Category Archives: Three-D Issue 20

Three-D Issue 20: Which way to the information commons? Research & information resources for retired academics

Sylvia Harvey, University of Leeds Some MeCCSA members will be aware that, following retirement, many academics lose their professional email address and their access to the University library, including electronic books and journals. There is, arguably, a wider problem here as … Continue reading

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Three-D Issue 20: REF: time moves on

Peter Golding, Northumbria University The editor of Three-D suggested members would welcome an update on preparations for the REF (which surely no longer needs spelling out!) as we start counting down in weeks rather than years to the submission deadline of … Continue reading

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Three-D Issue 20: Chair’s report

Sue Thornham, University of Sussex This issue of Three-D is the first to appear following the hugely successful Derry conference. As always, the conference offered a mix of academic papers, policy debates, pedagogic discussions, screenings and exhibitions. What was particularly impressive … Continue reading

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Three-D Issue 20: New guide for citing films and audio

British Universities Film & Video Council (BUFVC) In the era of YouTube, podcasts and vidcasts recently launched pioneering guidelines will be crucial for students, researchers and academics when they cite moving image and sound sources, or provide advice on referencing … Continue reading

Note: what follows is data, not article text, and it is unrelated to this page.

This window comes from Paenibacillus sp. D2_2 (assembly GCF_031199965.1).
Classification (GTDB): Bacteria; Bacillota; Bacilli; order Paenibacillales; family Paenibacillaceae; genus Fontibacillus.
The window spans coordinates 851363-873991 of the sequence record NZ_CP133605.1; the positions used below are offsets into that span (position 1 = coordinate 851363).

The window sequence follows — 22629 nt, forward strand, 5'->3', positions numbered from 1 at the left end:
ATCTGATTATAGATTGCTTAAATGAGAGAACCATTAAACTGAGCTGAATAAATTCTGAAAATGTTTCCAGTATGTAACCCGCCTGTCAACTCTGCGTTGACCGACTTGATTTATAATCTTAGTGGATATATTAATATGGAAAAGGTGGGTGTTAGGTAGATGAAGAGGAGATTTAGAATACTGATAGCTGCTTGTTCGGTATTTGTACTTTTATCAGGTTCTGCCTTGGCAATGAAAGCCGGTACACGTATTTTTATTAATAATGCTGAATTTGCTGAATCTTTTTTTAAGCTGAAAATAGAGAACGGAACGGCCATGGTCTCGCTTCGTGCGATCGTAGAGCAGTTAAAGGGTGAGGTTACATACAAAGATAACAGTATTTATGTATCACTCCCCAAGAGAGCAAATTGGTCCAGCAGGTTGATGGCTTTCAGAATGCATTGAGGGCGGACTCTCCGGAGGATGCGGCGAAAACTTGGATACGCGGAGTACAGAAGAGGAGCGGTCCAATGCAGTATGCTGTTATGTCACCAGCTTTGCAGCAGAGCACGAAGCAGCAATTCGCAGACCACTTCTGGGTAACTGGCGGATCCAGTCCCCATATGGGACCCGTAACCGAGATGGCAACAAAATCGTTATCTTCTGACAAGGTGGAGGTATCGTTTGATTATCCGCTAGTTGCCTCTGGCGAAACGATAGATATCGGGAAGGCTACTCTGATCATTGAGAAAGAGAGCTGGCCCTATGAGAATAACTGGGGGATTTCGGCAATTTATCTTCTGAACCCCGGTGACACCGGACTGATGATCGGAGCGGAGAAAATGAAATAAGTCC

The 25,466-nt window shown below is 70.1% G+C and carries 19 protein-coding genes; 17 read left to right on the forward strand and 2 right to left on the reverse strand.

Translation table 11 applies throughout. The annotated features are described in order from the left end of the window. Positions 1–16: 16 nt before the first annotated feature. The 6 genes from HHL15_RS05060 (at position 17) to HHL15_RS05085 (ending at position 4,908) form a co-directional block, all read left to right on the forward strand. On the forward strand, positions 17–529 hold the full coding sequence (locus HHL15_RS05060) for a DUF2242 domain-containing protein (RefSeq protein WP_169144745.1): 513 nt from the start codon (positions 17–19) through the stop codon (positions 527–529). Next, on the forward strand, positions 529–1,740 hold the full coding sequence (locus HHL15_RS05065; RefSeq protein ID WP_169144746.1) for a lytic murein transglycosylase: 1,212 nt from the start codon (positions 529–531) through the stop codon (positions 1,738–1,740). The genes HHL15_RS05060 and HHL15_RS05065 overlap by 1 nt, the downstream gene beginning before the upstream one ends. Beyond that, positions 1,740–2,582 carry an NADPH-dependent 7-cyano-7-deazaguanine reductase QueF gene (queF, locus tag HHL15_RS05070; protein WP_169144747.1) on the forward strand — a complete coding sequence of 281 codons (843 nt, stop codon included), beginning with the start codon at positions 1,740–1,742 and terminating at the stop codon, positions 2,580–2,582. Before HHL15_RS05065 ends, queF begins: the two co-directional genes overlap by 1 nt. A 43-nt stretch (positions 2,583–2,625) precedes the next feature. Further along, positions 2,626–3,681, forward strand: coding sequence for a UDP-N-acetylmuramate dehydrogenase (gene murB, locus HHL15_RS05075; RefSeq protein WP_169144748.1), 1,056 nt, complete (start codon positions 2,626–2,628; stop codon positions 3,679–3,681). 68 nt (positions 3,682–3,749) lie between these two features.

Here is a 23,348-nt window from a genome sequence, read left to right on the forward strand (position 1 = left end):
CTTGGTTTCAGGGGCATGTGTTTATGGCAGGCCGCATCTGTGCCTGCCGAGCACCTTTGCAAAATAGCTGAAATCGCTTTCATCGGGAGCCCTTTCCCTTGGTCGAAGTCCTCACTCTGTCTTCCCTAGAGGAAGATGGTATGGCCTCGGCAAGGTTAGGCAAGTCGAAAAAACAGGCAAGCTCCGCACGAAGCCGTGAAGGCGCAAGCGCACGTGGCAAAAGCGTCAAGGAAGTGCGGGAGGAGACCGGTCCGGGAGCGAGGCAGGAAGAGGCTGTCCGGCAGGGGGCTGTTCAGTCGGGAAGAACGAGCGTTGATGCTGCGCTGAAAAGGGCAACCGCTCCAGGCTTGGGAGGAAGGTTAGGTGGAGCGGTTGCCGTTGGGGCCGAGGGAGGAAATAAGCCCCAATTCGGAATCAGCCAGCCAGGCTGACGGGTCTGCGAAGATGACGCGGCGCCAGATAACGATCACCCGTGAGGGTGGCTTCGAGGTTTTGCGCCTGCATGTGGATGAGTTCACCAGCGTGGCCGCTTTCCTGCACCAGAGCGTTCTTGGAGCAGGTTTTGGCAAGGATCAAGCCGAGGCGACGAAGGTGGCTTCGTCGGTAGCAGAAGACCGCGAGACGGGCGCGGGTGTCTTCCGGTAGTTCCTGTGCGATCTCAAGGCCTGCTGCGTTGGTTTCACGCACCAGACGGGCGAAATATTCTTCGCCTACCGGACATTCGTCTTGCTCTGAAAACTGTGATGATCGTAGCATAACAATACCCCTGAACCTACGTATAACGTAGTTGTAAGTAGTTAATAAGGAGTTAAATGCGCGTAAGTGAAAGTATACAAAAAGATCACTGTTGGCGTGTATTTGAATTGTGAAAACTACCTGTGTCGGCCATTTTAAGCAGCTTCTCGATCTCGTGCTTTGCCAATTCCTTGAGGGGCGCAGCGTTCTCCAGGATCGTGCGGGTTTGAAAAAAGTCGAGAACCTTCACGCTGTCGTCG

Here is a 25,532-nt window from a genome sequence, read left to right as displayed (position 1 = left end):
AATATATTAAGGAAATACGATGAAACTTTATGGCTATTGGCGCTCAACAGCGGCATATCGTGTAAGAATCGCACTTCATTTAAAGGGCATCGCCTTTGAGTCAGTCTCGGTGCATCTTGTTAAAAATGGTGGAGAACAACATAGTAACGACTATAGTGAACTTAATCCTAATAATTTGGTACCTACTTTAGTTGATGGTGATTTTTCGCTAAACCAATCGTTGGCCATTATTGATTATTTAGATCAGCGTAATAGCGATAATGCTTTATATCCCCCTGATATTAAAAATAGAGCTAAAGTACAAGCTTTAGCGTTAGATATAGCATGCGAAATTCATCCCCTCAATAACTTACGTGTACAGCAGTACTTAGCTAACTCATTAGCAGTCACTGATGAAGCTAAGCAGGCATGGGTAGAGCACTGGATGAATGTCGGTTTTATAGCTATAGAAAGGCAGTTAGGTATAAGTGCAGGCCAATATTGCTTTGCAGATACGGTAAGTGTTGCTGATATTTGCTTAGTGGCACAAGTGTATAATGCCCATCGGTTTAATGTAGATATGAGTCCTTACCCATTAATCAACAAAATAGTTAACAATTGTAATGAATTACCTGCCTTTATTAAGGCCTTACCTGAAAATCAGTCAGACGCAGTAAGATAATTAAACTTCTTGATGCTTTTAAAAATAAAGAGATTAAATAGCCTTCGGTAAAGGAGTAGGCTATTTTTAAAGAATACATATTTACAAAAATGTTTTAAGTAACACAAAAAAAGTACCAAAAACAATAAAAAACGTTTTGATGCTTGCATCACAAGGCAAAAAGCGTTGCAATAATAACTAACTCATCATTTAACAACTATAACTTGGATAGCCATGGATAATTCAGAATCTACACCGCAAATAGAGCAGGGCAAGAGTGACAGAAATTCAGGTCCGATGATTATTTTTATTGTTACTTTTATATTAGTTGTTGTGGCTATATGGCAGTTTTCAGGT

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Three-D Issue 20: Media & Communications: ten years on

Charlie Beckett, LSE Is the world really changing rapidly or does it just appear that way? There’s been a dizzying transformation in media and communications over the last ten years and one its biggest effects is to make everything else … Continue reading

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Three-D Issue 20: “Sometimes it’s hard to be a wo-man”, or how I learned to love Tammy Wynette but not always agree with (all) her lyrics

Karen Ross, University of Liverpool On International Women’s Day this year, I was invited to give a talk about my recent research on women in media industries. Nothing unusual about that you may say, that is your expertise and of course, … Continue reading

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Three-D Issue 20: Vested interests can be challenged

David Lee, University of Leeds What was the ultimate purpose of the Leveson Enquiry? To satisfy a public aghast following revelations about the hacking of Millie Dowler’s mobile phone alongside the more general widespread illegal practices of the red-tops? To sate … Continue reading

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Three-D Issue 20: The Fleet Street dinosaurs

Tim Gopsill, Free Press At one of the innumerable gatherings in London on this Leveson business I met a journalist friend I hold in some respect. “Which way do you swing on this?” I asked. “Against you, I am afraid,” she … Continue reading

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Three-D Issue 20: The other elephant in the room: funding public interest news

Justin Schlosberg, Birkbeck, University of London As we reflect on the post-Leveson political furore, it is worth recalling Stuart Hall’s maxim that it is the way in which public problems are defined – rather than their proposed solutions – which … Continue reading

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Three-D Issue 20: Reconnecting Science and Journalism Post-Leveson

Stuart Allan, Bournemouth University Science journalism is often fraught with tensions, particularly where issues concerning possible risks, threats or hazards come to the fore. ‘Cancer danger of that night-time trip to the toilet’ one Daily Mail headline declared by way … Continue reading

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